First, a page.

Last week, another Church voice was heard speaking about the very serious issues currently facing Zambian society.
This time it was not a pastoral letter from the Catholic bishops or a critical call from a Catholic priest. Rather it was a Pastoral Letter from the country's major Mother Body of Protestant Churches, the Council of Churches in Zambia (CCZ).
Because the Letter, entitled On the State of the Nation, is very important and because media coverage of it has been thin and at times quite biased, I thought it would be good this week to devote my column to its clear and strong message.
It is a message that cannot easily be dismissed by those who disagree with it, as it is "signed for and on behalf of CCZ Church leaders," and released by the CCZ General Secretary, Rev. Suzanne Matale.
What I immediately appreciated about the Letter is that it grounds its message - its content and its right and duty to speak out - on very solid theological grounds. In the opening paragraph, it expressed the importance of noting that "the Council's mandate is to be a prophetic voice with a transformative impact on church and society for the propagation of Christian values and human dignity. This mandate is motivated and inspired by the Word of God in seeking justice for all (Proverbs 31: 81-9)."
Such a theological foundation is explicitly repeated in the Letter's treatment of issues such as poverty - where it states that poverty "deprives the people of the God given ability of free will" - and extractive industries - where it reminds us that "the earth is the Lord's and all its fullness (Psalm 24:1)" and that the wealth under the Zambian soil "is given by God through His grand design to benefit all the Zambian people."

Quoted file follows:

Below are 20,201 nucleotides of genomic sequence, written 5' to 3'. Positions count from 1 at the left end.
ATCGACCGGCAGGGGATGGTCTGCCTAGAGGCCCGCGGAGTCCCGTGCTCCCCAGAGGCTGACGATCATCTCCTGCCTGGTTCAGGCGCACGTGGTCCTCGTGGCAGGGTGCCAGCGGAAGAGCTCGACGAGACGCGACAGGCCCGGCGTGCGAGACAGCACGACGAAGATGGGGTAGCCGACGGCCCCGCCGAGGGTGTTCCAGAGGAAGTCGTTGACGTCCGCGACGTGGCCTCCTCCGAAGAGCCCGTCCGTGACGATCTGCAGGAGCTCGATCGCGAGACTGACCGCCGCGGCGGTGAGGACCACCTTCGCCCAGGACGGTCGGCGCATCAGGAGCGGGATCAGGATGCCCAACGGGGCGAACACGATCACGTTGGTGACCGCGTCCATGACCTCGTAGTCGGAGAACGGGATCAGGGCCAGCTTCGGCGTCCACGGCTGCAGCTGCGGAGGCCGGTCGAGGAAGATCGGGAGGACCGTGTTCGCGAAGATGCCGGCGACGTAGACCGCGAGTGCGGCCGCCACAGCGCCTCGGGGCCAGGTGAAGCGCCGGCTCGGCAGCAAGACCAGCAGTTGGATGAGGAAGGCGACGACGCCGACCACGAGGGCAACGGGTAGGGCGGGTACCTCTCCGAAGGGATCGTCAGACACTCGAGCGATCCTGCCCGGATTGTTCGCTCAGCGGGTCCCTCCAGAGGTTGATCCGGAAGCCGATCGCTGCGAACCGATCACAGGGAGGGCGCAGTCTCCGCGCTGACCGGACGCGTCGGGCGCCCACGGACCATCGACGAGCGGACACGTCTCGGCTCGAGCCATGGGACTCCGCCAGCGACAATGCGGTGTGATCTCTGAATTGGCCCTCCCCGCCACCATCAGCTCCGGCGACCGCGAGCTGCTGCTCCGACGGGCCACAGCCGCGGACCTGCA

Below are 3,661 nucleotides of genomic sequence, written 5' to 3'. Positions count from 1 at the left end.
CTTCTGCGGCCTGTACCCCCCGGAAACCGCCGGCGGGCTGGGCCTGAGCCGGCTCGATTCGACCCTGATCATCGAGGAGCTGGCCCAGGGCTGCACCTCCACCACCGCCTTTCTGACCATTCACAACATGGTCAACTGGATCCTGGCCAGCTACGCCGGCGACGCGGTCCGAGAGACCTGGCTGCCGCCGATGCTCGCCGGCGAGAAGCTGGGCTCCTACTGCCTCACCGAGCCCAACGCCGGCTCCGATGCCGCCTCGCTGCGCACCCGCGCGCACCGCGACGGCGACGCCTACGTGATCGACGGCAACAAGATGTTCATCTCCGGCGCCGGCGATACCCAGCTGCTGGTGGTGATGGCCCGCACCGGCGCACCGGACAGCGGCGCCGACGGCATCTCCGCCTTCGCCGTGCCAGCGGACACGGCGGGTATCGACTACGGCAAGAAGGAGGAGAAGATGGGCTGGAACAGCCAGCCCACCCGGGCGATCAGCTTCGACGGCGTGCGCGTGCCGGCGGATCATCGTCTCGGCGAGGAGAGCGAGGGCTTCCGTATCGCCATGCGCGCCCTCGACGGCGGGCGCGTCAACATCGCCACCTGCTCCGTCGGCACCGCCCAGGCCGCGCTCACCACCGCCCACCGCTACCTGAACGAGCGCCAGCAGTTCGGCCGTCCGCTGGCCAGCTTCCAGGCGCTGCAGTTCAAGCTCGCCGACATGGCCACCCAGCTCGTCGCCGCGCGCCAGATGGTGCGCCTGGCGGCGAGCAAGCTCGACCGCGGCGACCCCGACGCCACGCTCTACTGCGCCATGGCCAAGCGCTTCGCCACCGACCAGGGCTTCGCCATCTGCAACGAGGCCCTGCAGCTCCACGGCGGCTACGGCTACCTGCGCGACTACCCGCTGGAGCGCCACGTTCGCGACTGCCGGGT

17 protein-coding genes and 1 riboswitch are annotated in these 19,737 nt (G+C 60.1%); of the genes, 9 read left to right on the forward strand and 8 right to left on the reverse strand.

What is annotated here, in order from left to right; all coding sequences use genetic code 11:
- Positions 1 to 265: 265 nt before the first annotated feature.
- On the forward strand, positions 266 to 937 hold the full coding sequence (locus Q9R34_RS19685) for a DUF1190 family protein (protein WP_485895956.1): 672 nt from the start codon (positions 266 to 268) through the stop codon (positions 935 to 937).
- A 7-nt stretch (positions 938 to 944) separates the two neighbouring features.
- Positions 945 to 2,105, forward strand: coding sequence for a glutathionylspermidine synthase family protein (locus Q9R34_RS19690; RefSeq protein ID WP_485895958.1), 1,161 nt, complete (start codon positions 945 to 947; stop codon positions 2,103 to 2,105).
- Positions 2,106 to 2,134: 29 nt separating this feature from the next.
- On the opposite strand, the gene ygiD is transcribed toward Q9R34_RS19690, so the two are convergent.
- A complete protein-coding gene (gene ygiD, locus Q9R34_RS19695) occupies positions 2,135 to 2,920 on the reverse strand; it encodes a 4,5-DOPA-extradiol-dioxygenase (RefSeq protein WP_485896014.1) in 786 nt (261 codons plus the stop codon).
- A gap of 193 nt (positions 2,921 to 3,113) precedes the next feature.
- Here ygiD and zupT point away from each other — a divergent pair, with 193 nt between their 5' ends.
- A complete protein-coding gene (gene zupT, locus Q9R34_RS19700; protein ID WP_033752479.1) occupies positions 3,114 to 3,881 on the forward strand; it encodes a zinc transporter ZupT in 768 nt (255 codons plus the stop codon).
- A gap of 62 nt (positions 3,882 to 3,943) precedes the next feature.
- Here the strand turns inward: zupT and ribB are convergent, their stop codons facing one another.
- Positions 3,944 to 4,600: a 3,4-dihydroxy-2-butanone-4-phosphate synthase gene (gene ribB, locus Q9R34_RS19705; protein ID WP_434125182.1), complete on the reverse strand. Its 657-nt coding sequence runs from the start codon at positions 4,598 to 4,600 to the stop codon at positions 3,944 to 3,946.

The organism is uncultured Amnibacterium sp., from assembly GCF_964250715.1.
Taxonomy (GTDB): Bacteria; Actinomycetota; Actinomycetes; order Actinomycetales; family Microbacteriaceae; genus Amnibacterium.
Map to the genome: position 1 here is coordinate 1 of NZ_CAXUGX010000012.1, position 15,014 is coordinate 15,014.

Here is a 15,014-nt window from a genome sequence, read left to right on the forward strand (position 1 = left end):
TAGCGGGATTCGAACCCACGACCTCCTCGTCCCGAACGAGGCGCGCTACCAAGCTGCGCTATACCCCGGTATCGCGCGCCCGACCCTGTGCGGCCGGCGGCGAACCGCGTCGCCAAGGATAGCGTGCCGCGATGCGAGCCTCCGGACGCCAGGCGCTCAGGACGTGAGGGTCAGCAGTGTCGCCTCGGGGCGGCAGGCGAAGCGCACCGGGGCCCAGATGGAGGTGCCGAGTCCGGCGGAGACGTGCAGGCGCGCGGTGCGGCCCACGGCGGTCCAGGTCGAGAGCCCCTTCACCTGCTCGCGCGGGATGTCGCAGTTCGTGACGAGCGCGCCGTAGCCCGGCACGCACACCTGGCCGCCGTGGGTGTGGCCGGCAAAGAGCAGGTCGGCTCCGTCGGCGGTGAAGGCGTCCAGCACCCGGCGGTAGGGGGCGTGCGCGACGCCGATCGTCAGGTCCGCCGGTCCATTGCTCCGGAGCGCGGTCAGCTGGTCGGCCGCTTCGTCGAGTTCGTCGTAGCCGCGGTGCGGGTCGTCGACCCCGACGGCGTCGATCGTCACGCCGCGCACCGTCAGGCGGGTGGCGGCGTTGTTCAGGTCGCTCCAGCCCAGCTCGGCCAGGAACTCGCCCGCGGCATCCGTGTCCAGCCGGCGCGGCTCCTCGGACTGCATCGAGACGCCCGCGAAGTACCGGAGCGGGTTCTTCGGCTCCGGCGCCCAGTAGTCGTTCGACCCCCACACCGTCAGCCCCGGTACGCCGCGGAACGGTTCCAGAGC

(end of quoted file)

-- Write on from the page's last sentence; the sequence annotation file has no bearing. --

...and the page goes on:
Why do I consider this statement of theological grounds important? Simply because it calls upon those who disagree with the Letter's analysis and recommendations to state their own theological grounds. I'm sorry to repeat this obvious point again, but some critics of the mainline churches' outspoken social messages posit extremely untenable theological and clearly invalid scriptural arguments that elected governments are somehow ordained (even anointed?) by God and should therefore never be criticised. Please, a bit more theological intelligence is needed in our public discourse!
The CCZ Pastoral Letter sadly notes a "departure from democratic principles to a non-tolerant culture." The objectives and aspirations that brought about dramatic change in the 1990s "have died down" and "only a few elite are the beneficiaries" of the current governance situation.
But you might ask, isn't that a bit exaggerated? Well, I would say that if that is your question, just take a walk through some peri-urban compounds and remote rural areas around our beloved Zambia. I've done that recently, and as a result I don't think the CCZ judgment is at all exaggerated.
As might be expected, the Letter looks at the constitution- making process found in the current National Constitutional Conference (NCC).
It expresses extreme dissatisfaction that the NCC has "continued to disregard the people's wishes as submitted to the Mung'omba CRC and has opted to approve provisions that seek to guarantee the continued grip of Government on power." Again, anyone who might doubt the truth of this CCZ statement simply needs to read the NCC debates and evaluate the recommendations.